Clean Fuel Tax Deduction For Hybrid Vehicles

If you are the original owner of a qualifying hybrid vehicle – one that combines an electric motor with a gasoline-powered engine – you may be eligible to claim a one-time tax deduction on your federal income tax return, says the IRS.

There are three Toyotas – the 2001, 2002 and 2003 Prius models – and four Hondas – the 2000, 2001 and 2002 Insight and the 2003 Civic Hybrid – that qualify for this tax deduction.

The maximum allowable deduction amount is $2,000. That amount was set after the Toyota and Honda corporations documented for the IRS the incremental costs of buying their hybrid vehicles. The deduction must be taken for the year in which the vehicle was first used. For a car first used before 2002, a taxpayer may claim the deduction on an amended tax return.

This benefit is taken as an adjustment to income. You do not have to itemize deductions on your tax return to claim it. Include your deduction on line 34 of Form 1040, and identify as “clean fuel.”

Federal tax law allows individuals to claim a deduction for the incremental cost of buying a motor vehicle that is propelled by a clean-burning fuel. Hybrid vehicles obtain greater fuel efficiency and produce fewer emissions than similar vehicles powered solely by conventional gasoline-powered engines.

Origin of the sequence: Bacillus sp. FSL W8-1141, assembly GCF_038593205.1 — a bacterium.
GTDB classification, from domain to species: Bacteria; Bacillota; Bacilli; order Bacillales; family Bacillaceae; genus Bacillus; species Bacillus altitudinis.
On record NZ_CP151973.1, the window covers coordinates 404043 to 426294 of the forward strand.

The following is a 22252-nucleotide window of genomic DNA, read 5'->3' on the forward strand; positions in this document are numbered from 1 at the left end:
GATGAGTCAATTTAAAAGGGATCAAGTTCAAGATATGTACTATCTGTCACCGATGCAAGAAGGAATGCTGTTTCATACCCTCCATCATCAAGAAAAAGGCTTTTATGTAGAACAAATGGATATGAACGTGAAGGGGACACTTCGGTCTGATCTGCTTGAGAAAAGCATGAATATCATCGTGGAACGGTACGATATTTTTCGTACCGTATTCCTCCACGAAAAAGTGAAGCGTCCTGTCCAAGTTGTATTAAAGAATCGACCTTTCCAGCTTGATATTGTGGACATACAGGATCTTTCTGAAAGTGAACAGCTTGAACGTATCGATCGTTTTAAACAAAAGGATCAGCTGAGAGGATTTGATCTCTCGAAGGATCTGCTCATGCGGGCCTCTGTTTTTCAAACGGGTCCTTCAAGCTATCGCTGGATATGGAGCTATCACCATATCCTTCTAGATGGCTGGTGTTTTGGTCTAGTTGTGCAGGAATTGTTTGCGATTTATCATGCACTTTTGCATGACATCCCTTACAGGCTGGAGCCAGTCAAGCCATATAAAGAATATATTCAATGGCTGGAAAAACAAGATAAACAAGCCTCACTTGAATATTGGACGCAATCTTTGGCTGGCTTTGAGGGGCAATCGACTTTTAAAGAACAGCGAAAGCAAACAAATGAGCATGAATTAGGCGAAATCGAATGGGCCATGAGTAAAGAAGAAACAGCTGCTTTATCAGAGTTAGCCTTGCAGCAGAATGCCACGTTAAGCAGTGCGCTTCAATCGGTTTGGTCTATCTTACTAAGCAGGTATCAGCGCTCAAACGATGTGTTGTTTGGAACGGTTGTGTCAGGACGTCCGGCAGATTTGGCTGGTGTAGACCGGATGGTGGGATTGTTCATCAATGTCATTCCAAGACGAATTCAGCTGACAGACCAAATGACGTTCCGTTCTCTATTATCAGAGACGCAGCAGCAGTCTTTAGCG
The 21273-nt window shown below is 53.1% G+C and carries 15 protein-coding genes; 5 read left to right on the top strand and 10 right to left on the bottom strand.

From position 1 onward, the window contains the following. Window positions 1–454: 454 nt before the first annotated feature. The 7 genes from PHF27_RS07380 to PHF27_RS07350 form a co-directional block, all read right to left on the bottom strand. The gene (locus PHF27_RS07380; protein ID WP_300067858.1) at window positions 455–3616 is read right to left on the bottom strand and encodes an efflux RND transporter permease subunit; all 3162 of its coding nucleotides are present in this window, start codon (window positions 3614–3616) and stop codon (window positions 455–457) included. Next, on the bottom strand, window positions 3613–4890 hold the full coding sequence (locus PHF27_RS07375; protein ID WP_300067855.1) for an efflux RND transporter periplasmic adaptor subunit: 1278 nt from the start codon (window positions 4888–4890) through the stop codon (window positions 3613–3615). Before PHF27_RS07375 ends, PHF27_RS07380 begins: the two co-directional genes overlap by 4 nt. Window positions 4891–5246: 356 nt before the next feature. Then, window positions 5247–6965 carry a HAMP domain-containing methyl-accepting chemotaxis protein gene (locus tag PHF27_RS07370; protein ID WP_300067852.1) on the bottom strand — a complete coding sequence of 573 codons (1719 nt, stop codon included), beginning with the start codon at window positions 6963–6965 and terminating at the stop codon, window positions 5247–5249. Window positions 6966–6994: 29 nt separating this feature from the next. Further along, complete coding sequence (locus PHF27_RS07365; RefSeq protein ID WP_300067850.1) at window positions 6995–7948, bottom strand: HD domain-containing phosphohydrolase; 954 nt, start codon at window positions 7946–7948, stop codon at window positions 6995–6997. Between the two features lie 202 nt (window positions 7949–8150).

For more information on the clean fuel deduction, download Publication 535, Business Expenses (hybrid vehicles do not have to be owned or used by businesses to qualify for the deduction), or order it by calling the IRS toll free at 1-800-TAX-FORM (1-800-829-3676).


This daily Tax Tip has been provided by the IRS

Note: These tips are provided to help trigger ideas on ways to minimize your tax burden, not as a substitute for professional advice. There is no "one-size-fits-all" answer - each taxpayer's situation is different. You should contact your tax preparer to determine together how this may affect your unique situation.

You may like these other stories...

Did you ever feel as if you're preparing taxes in the Twilight Zone? You may be more right than you think. Each year, professional preparers all over the country have to work in a shadowy reflection of the normal tax...
The split over convergenceDavid M. Katz of CFO wrote an interesting article on Thursday about the Financial Accounting Standards Board (FASB) and the International Accounting Standards Board (IASB) backing away from their...
World Health Organization backs higher tobacco taxes to cut smokingThe World Health Organization (WHO) approved guidelines on Wednesday urging countries to increase cigarette taxes to help discourage smoking, wrote Martinne...

Already a member? log in here.

Upcoming CPE Webinars

Oct 21Kristen Rampe will share how to speak and write more effectively by understanding your own and your audience’s communication style.
Oct 22This webinar will include discussions of important issues in AU-C 800, Audits of Financial Statements Prepared in Accordance with Special Purpose Frameworks.
Oct 23Amber Setter will show the value of leadership assessments as tools for individual and organizational leadership development initiatives.
Oct 30Many Excel users have a love-hate relationship with workbook links.